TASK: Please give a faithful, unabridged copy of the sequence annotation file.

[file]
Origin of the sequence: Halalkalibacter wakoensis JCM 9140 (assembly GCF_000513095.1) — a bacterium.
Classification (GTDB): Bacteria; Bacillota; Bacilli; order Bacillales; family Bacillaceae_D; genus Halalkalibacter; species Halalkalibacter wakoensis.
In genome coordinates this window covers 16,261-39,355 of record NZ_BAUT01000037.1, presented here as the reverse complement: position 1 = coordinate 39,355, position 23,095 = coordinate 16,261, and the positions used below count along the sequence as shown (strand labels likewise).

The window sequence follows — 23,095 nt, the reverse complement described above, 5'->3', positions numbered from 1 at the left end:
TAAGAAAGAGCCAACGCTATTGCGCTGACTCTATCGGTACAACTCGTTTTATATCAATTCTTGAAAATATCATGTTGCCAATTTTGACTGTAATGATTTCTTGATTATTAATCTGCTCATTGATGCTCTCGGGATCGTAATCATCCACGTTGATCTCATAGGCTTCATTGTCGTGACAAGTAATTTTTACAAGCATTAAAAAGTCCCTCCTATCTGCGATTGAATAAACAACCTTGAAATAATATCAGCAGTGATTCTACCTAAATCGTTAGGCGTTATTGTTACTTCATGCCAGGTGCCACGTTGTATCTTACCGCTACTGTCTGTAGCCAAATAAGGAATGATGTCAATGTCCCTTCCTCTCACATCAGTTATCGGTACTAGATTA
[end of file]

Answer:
Origin of the sequence: Halalkalibacter wakoensis JCM 9140 (assembly GCF_000513095.1) — a bacterium.
Classification (GTDB): Bacteria; Bacillota; Bacilli; order Bacillales; family Bacillaceae_D; genus Halalkalibacter; species Halalkalibacter wakoensis.
In genome coordinates this window covers 16,261-39,355 of record NZ_BAUT01000037.1, presented here as the reverse complement: position 1 = coordinate 39,355, position 23,095 = coordinate 16,261, and the positions used below count along the sequence as shown (strand labels likewise).

The window sequence follows — 23,095 nt, the reverse complement described above, 5'->3', positions numbered from 1 at the left end:
TAAGAAAGAGCCAACGCTATTGCGCTGACTCTATCGGTACAACTCGTTTTATATCAATTCTTGAAAATATCATGTTGCCAATTTTGACTGTAATGATTTCTTGATTATTAATCTGCTCATTGATGCTCTCGGGATCGTAATCATCCACGTTGATCTCATAGGCTTCATTGTCGTGACAAGTAATTTTTACAAGCATTAAAAAGTCCCTCCTATCTGCGATTGAATAAACAACCTTGAAATAATATCAGCAGTGATTCTACCTAAATCGTTAGGCGTTATTGTTACTTCATGCCAGGTGCCACGTTGTATCTTACCGCTACTGTCTGTAGCCAAATAAGGAATGATGTCAATGTCCCTTCCTCTCACATCAGTTATCGGTACTAGATTA